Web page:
Government procurement is myopic, inefficient and at times unethical

Legend has it that you can boil a frog to death by placing it in cold water, and then gradually heating it. The frog doesn’t know when to jump out of the pan, and consequently dies.

Despicable and futile, I think you’d agree? And yet this appears to be the UK Government’s creative services procurement policy. Guess who the frog is?

Ian Allison

Not only that, but in this instance the chef doesn’t know how to cook, the restaurant has recently sacked most of its staff who did, and so the chef has to ask the frog how to turn the oven on.

In the past two months, Bell has been offered a number of ‘opportunities to tender’ from Government – if doing a week’s free work for an anonymous client and then casting it into the void, priced at cost, can be described as an opportunity. I will not name the guilty – yet; but here are a few choice examples.

The Department who have asked us to create two fully-formed strategies, with creative – for e-DM and social media respectively, and told us we will be competing against ten (yes TEN agencies). The cherry on this particular cake is that they’re open about the fact that they’ll be using the lowest bidder. The euphemism-du-jour is ‘most economically advantageous’ – which at least has the advantage that it doesn’t send me into blind, unreasoning, 24-hour, non-specific rage like the words ‘low-cost/no-cost solution’ used to.

Aside from the fact that there aren’t ten different kinds of integrated agency – and that they won’t get a spectrum of ten wildly differing quotes, or ten wildly differing approaches – it’s simply unethical to ask for so much free work – especially in these economic circumstances. The Government procurers’ rote justification that they’re ‘protecting the public purse’ is both weak economic thinking, and unbearably myopic. But I digress.

There’s the ‘arms-length’ Government body for whom we recently prepared a detailed outline for a bespoke software solution, who insisted on a very strict and tight deadline, and have since not only failed to stick to their own procurement timetable, but can’t even be arsed to email us and let us know why (let alone, talk to us).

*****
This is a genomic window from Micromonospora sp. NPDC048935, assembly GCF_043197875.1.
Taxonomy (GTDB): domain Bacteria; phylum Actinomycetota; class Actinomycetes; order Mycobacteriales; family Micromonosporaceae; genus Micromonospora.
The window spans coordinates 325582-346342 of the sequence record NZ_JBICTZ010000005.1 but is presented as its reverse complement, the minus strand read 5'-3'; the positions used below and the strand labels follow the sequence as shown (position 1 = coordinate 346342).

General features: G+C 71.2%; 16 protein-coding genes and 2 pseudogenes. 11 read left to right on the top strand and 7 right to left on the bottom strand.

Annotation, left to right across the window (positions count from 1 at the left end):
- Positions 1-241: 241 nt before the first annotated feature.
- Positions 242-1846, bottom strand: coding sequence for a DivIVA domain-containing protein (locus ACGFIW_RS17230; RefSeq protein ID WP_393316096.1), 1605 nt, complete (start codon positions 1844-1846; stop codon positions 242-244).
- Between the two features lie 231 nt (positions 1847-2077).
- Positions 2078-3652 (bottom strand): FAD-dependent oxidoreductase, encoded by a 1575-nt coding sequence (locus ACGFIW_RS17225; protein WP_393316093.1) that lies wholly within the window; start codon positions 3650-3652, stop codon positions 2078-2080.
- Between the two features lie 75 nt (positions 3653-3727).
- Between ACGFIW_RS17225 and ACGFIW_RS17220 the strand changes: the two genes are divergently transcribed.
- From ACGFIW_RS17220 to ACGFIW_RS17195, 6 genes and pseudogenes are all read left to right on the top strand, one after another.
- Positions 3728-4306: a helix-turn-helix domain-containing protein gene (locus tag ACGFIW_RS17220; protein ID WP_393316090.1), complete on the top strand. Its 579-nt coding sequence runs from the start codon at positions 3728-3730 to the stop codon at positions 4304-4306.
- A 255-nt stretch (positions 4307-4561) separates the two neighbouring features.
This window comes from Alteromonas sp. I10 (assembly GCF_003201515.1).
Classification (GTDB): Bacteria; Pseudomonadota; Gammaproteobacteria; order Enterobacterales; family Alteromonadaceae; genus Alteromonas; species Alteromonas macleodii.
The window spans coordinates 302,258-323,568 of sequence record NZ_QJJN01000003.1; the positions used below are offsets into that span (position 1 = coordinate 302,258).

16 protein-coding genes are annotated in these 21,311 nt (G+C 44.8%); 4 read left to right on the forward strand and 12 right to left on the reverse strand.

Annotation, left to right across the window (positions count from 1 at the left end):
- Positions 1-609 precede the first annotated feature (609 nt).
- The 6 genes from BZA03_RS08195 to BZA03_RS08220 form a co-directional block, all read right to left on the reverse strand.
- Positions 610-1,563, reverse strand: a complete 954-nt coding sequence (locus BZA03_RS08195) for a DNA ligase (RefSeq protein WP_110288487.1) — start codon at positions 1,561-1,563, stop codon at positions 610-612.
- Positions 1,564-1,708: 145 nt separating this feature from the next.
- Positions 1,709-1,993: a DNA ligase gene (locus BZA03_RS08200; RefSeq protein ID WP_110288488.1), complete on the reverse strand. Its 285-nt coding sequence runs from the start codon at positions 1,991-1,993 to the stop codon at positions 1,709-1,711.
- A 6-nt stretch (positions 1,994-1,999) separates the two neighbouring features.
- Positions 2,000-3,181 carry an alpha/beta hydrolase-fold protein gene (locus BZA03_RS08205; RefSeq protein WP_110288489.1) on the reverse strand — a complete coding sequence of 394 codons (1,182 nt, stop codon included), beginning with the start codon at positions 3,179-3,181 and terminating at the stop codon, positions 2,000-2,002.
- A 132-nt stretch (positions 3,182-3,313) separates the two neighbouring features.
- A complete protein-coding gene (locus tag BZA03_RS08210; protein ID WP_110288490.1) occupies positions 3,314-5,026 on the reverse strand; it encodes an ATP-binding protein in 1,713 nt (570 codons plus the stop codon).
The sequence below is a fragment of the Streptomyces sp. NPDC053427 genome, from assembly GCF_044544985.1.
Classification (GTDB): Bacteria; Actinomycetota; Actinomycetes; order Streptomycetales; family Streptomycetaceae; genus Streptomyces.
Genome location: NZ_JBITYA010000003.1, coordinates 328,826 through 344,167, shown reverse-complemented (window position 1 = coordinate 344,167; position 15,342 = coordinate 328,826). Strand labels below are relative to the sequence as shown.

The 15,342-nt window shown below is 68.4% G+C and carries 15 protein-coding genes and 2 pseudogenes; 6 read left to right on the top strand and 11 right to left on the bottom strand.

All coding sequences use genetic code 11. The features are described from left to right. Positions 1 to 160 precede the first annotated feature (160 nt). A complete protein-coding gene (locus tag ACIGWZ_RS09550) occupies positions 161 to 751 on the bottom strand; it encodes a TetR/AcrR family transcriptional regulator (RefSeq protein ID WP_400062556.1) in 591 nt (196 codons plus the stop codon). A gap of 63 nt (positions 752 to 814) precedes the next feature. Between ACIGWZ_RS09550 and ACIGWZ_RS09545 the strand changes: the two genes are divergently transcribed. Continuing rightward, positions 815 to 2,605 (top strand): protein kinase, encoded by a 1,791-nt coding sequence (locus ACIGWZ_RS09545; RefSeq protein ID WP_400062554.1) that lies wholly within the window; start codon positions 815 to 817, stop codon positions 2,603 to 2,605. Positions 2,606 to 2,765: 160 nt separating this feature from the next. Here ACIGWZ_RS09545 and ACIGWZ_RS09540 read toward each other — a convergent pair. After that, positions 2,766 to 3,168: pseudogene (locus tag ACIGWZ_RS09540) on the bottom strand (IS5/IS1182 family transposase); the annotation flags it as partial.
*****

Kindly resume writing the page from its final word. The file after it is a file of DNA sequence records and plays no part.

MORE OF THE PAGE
There’s the Department who asked for (you guessed it) a fully-formed strategic approach, and then thanked us and informed us they would be doing the work in-house. I kid you not.

I could go on. There have been (rare) pockets of excellence in Government procurement, but often such people are regarded by the establishment as dangerous mavericks – rather than as people who actually get things done, and have the expertise to be trusted in their decision-making.

There seem to be three problems at the heart of this issue: most Government procurers don’t know how to use a roster correctly, they are confused about the true meaning of ‘value for money’, and all too often they simply don’t have expertise in the services they are procuring (witness the recent tender asking applicants not to use ‘industry jargon’. Huh?).

And then there’s a fourth horseman: relationships. Most Government procurement practice is based on the premise that consultancies are determined to rip their clients off. We are subjected to eye-watering levels of scrutiny that the Departments themselves wouldn’t stand up to. OK, fair enough when applying for a roster – but with every job? Really? Think this through guys – if we rip you off, will you work with us again? Is it in our long-term interests to give you an ineffective, over-priced solution? We’re taxpayers too, you know.

Current Government procurement practices are ultimately anti-competitive, myopic, inefficient and at times unethical (perhaps unwittingly, given the dearth of specific expertise). I wonder how much the public purse would save by employing experts?

At the very least – stop boiling the frog and start building relationships. Call us; we won’t charge you.